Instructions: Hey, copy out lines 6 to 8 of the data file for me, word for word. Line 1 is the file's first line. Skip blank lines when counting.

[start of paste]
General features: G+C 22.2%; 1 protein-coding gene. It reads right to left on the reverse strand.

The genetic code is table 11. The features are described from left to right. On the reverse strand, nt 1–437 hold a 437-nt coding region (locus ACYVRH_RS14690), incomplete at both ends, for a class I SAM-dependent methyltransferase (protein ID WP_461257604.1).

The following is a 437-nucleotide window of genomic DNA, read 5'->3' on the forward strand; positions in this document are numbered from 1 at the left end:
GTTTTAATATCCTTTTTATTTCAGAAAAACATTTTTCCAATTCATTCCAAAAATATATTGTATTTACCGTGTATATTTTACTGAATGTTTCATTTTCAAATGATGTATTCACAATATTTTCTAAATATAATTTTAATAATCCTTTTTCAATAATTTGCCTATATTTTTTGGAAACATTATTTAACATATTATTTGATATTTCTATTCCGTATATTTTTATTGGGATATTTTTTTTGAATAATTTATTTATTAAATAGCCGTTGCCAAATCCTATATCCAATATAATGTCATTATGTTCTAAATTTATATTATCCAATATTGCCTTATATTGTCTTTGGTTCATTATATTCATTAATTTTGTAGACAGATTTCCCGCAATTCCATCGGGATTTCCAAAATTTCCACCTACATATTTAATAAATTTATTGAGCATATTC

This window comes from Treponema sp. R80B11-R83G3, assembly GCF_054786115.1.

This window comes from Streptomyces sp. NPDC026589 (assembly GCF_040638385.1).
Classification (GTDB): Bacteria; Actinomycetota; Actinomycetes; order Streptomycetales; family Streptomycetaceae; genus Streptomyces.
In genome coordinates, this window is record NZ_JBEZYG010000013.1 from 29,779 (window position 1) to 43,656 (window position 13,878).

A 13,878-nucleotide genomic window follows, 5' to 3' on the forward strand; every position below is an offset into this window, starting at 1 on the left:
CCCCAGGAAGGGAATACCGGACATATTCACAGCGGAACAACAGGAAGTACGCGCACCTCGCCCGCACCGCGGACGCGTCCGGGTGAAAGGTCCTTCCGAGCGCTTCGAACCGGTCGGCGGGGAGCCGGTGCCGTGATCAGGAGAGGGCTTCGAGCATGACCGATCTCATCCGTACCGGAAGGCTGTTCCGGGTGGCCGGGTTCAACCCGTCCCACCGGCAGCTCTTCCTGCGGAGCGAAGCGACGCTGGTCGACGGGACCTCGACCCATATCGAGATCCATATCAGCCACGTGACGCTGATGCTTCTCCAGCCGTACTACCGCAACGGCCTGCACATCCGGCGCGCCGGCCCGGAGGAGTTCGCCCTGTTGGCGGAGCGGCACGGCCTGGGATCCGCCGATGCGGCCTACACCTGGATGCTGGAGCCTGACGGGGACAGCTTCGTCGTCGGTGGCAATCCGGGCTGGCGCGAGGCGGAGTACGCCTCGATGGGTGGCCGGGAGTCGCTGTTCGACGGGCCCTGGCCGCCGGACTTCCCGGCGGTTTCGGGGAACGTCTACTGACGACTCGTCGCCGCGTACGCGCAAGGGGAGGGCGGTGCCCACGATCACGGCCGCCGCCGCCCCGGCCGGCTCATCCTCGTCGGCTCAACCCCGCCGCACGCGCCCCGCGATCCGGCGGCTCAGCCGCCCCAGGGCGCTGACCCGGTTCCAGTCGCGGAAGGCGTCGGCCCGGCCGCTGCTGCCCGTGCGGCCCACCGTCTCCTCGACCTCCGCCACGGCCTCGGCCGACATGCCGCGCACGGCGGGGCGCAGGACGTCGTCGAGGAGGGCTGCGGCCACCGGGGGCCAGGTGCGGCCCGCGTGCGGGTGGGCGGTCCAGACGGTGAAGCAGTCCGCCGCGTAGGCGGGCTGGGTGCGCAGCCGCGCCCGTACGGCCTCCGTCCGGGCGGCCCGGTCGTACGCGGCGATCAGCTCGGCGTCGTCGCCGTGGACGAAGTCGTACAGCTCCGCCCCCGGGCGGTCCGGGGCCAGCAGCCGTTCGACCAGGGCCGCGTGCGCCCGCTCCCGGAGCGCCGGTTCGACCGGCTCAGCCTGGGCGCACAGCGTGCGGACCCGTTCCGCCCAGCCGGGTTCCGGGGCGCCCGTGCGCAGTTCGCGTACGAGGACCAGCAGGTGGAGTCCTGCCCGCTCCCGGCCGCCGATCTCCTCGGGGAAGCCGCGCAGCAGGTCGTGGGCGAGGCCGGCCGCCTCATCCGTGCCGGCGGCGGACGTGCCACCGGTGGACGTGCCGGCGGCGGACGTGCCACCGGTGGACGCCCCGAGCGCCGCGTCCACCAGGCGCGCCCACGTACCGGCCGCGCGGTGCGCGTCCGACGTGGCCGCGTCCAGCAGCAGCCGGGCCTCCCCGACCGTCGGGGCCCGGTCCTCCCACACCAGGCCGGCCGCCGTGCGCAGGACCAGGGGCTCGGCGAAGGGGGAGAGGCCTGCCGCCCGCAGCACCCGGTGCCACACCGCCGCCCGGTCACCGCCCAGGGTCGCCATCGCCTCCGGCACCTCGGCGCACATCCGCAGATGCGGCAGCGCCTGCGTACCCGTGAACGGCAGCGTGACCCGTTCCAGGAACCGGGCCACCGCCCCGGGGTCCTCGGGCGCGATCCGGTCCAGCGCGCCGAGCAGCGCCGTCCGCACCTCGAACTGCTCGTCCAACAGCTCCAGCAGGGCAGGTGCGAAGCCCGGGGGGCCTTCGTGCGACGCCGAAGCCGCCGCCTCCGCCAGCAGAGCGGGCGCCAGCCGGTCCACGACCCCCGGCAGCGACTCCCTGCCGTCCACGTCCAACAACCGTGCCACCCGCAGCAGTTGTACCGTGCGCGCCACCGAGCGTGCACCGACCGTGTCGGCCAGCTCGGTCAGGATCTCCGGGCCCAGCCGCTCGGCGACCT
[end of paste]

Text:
This window comes from Streptomyces sp. NPDC026589 (assembly GCF_040638385.1).
Classification (GTDB): Bacteria; Actinomycetota; Actinomycetes; order Streptomycetales; family Streptomycetaceae; genus Streptomyces.
In genome coordinates, this window is record NZ_JBEZYG010000013.1 from 29,779 (window position 1) to 43,656 (window position 13,878).